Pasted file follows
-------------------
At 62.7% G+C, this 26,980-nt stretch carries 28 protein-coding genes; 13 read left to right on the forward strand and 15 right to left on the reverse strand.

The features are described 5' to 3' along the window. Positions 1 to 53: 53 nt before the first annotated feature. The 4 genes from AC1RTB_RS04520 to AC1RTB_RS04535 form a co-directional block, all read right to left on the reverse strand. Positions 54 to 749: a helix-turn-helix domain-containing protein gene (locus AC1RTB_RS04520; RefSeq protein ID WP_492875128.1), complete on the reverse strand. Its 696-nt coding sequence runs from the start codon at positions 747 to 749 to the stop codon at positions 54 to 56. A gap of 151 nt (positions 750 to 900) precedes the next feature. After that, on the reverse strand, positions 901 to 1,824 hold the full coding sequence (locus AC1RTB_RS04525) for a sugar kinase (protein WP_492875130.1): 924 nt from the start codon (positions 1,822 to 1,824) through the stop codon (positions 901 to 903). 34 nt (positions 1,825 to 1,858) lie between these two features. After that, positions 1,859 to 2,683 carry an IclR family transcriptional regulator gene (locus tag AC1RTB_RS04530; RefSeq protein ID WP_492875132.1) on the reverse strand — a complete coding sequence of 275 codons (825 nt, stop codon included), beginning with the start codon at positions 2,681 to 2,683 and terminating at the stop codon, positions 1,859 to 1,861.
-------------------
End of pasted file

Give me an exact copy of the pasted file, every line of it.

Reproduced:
At 62.7% G+C, this 26,980-nt stretch carries 28 protein-coding genes; 13 read left to right on the forward strand and 15 right to left on the reverse strand.

The features are described 5' to 3' along the window. Positions 1 to 53: 53 nt before the first annotated feature. The 4 genes from AC1RTB_RS04520 to AC1RTB_RS04535 form a co-directional block, all read right to left on the reverse strand. Positions 54 to 749: a helix-turn-helix domain-containing protein gene (locus AC1RTB_RS04520; RefSeq protein ID WP_492875128.1), complete on the reverse strand. Its 696-nt coding sequence runs from the start codon at positions 747 to 749 to the stop codon at positions 54 to 56. A gap of 151 nt (positions 750 to 900) precedes the next feature. After that, on the reverse strand, positions 901 to 1,824 hold the full coding sequence (locus AC1RTB_RS04525) for a sugar kinase (protein WP_492875130.1): 924 nt from the start codon (positions 1,822 to 1,824) through the stop codon (positions 901 to 903). 34 nt (positions 1,825 to 1,858) lie between these two features. After that, positions 1,859 to 2,683 carry an IclR family transcriptional regulator gene (locus tag AC1RTB_RS04530; RefSeq protein ID WP_492875132.1) on the reverse strand — a complete coding sequence of 275 codons (825 nt, stop codon included), beginning with the start codon at positions 2,681 to 2,683 and terminating at the stop codon, positions 1,859 to 1,861.